Author: Whitney

"The world is full of clocks and mirrors."

If Any Followers Are Interested…

I will be mostly posting here now.   I will still post here occasionally, but will be updating my new blog frequently as opposed to spurts of posts and then nothing.
Thanks!

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Leslie Hall: Legend

I created this lovely wallpaper have used it everywhere.  Leslie Hall is really just that great.  She is a constant source of inspiration and I owe any fat face pictures any of you have received to her.  My favorite person.
I think a Sandlot inspired quote is necessary:  “Heroes get remembered but legends never die”.

AA

New Year’s Eve

So here I am, approaching a new year chowing down cough drops and reading a book.  Not that I have any complaints, I outgrew the “let’s begin the new year shitfaced” a few years ago, but it’s low-brow enough to be a high-brow thing going on here.
I spent the last two days of my Christmas vacation sick at my mother’s and the first hour of my return home silently crying in the backseat of a car, wishing I could be sick at mama’s house again.
Not often do we get to have our mother’s take care of us and pity us when we’re sick once we’re grown and moved out, so I sort of basked in it… I have to admit.
I bought a new journal during my trip home which is always exciting for me.  It’s like a fresh start, however, it always ends up filled with the same crap at the end of it’s lifespan.
At some point, even our pleasures become cycles – dull patterns of our life that we get stuck turning in.  Not to sound pessimistic, I’m certainly not viewing it all that way, but there is a sad truth to it that can’t be ignored.  I’m not really the free-spirit type, more of a silent, creative-type that moves along in the background and freezes up when any of the last shines close.  I shy away from any recognizable credit but still beg for it.  I’m still not entirely sure if that’s an insecurity or just a personality trait.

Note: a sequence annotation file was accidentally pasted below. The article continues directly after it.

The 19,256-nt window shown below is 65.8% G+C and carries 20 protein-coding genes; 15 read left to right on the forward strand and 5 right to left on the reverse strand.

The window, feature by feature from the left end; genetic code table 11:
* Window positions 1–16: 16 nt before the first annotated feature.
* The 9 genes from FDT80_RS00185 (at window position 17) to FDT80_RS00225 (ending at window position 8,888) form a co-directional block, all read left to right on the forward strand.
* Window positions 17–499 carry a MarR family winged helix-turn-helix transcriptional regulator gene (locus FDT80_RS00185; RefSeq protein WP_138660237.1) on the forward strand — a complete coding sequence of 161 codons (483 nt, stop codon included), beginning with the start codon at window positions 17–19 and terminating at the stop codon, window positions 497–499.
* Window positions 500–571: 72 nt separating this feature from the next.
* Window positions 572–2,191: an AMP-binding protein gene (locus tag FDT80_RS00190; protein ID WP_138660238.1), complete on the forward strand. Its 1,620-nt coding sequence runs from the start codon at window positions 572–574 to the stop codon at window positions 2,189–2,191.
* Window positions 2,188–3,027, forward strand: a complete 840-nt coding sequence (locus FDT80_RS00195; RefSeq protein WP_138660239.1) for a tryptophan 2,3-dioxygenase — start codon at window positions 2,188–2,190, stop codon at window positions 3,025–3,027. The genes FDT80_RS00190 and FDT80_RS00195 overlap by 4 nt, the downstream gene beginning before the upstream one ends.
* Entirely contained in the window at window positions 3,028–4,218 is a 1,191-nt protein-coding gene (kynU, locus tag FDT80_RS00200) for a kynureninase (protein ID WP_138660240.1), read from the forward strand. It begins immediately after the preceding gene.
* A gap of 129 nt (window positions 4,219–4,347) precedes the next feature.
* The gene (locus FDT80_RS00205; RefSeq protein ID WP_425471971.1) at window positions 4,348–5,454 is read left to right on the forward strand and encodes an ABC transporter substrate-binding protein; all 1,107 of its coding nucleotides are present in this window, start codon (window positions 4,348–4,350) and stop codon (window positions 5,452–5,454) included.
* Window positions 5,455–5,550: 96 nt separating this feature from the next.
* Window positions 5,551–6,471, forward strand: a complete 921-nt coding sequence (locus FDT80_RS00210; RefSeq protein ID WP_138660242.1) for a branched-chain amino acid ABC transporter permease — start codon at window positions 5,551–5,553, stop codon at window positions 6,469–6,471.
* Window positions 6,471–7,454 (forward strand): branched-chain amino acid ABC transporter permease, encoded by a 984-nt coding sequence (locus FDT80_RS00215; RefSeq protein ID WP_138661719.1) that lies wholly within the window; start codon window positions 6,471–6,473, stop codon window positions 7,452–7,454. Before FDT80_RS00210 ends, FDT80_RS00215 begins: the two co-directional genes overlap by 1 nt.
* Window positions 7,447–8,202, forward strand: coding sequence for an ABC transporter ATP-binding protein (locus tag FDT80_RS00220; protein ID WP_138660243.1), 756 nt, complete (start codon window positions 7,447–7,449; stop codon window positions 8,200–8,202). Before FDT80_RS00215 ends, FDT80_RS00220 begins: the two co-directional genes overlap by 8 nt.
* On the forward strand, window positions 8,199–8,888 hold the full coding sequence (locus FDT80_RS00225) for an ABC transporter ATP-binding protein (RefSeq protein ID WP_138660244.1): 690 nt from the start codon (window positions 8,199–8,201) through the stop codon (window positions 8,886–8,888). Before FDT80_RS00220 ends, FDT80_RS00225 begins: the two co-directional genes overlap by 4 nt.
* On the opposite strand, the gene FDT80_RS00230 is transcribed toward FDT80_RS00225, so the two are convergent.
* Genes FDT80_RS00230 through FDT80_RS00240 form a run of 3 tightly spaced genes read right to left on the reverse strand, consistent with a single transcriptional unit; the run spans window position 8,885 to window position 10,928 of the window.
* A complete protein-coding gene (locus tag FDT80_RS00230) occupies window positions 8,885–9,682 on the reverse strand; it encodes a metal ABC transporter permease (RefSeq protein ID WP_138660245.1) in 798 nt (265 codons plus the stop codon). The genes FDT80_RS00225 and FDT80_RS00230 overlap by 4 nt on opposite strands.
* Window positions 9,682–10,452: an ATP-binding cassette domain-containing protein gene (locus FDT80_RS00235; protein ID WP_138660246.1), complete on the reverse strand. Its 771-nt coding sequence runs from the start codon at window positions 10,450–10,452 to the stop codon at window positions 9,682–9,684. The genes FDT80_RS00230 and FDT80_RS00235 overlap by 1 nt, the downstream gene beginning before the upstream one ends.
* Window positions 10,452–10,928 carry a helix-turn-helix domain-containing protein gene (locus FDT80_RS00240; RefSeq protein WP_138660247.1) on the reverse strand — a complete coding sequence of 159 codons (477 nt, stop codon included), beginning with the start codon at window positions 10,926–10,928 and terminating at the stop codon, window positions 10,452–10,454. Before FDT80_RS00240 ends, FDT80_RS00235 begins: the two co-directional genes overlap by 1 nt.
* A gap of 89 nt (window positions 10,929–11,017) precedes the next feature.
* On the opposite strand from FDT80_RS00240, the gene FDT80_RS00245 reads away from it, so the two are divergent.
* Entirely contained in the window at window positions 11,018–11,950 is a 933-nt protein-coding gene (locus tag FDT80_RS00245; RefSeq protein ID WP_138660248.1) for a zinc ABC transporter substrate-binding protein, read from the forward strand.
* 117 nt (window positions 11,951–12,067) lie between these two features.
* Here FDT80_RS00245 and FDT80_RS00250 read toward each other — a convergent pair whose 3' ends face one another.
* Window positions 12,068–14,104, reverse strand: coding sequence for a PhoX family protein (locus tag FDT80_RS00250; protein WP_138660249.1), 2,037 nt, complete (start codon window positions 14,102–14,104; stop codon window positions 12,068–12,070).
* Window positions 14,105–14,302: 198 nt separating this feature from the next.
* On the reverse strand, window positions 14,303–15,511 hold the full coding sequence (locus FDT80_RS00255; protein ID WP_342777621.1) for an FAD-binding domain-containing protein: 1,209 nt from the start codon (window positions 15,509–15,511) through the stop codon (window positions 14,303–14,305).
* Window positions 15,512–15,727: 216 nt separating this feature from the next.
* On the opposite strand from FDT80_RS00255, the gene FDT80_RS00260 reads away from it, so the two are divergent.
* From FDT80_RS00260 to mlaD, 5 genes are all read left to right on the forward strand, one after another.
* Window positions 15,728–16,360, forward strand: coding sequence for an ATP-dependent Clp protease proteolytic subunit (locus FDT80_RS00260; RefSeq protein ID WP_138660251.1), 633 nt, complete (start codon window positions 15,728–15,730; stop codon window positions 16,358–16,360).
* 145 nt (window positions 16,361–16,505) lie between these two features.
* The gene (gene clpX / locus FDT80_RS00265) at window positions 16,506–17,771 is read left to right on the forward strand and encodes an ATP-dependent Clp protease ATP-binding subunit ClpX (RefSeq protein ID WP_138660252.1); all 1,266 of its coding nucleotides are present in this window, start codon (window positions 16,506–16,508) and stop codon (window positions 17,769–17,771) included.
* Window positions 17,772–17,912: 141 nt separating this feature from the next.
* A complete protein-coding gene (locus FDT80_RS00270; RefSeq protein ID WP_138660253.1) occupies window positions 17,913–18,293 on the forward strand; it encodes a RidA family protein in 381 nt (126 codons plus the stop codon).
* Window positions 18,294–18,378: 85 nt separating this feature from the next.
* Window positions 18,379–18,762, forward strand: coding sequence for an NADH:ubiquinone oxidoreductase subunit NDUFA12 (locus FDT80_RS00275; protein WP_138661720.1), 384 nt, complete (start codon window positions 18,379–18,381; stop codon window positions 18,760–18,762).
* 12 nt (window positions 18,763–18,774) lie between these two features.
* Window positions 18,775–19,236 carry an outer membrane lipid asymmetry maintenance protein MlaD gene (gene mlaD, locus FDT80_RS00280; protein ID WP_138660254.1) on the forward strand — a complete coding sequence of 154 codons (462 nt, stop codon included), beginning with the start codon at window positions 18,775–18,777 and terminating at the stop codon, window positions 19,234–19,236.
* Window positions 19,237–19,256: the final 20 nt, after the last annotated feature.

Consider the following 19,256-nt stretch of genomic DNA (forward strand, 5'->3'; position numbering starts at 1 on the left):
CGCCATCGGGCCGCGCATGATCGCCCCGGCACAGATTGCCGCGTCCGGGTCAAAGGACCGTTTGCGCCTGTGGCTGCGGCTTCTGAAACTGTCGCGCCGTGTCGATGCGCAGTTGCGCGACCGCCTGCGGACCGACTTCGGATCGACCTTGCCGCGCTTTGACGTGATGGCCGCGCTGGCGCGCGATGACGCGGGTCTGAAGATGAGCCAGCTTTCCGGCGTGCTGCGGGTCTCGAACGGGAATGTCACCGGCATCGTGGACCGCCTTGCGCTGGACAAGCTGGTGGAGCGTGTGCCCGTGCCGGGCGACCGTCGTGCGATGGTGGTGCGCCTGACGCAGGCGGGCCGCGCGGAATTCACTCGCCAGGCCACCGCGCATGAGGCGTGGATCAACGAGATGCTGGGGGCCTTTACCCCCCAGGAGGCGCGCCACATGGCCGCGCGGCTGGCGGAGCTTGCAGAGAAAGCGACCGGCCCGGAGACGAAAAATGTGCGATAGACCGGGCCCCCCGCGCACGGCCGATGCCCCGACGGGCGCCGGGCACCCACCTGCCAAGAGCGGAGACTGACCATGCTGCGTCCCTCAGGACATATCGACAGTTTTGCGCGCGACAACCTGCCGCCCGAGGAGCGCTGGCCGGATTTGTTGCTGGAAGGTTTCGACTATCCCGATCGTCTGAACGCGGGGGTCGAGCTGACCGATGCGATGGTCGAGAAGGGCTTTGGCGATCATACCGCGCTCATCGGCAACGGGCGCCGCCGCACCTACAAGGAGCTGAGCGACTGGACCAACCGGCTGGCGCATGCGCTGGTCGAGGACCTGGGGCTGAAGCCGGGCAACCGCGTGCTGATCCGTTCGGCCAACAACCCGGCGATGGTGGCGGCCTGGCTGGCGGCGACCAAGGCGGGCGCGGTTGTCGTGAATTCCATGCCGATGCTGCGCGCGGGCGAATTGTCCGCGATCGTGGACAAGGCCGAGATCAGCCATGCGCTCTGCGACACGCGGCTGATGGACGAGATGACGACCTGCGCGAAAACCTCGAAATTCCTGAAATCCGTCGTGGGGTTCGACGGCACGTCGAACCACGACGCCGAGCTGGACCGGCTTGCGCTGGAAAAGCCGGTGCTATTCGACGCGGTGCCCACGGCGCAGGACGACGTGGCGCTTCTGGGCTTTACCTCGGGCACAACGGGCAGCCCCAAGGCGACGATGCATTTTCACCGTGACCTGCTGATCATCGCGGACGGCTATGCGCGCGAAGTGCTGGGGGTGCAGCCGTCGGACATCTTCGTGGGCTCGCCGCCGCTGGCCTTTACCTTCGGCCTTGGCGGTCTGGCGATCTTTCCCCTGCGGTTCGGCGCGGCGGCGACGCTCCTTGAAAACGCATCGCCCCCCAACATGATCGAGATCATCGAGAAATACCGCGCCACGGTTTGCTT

I don’t even really know what I’m talking about, I picked up a computer to write and crap came out.  It happens.  I just figure writing is the important part.

some old thangs

I miss writing poetry.  I recently bought a small pack of moleskine “mini journals” to begin writing poems again.
I used to be decent… I think…
I’ve always preferred short, simple poems with depth over long, detailed ones.  The challenge of being able to press incredibly deep emotions in to so few lines is amazing when done properly, plus, it’s easier to maintain the interest of the poem-reader.  Something Emily Dickinson knew how to do well.  I’m not claiming that I’ve done this all the right way, but this explains the length of the poems.

Here are a few poems from the past:

Phosphorus
The match meets the box
The wick has browned
It’s remainder dances
But dwindles down

xx not title xx
To feel so much –
There is no better thought to humble –
The turmoil of it’s darkest hour.

The Plague
Through the many suns
Does love exist?
A colossal feeling
of pain and bliss.

Spoons
Spoons.
Hold little,
but fill large bellies.
All upon a gesture.
How swell!
An arm –
To be so humble,
To fill my needs
Even when the taste is foul.

Selfish
The storm drew back
a hell of breath
That blew rain across the open fields
It licked low-
To the thirst of the bare
And I still know not why-
I weep with despair

xx no title xx
Love, like a balloon
Slowly losing air
Soft and soggy
Though sharp edges become less threatening
The shape loses it’s will
And becomes submissive

Haiku
I like to pretend
That I am very clever
But mostly, I’m not

another day at work

ME: Here are the tote labels for China, I didn’t print V2 because I don’t have a recent build for it, so I guess they’re going to build it this week, so I’ll print the labels once it’s built… Do you want me to just put them on your desk?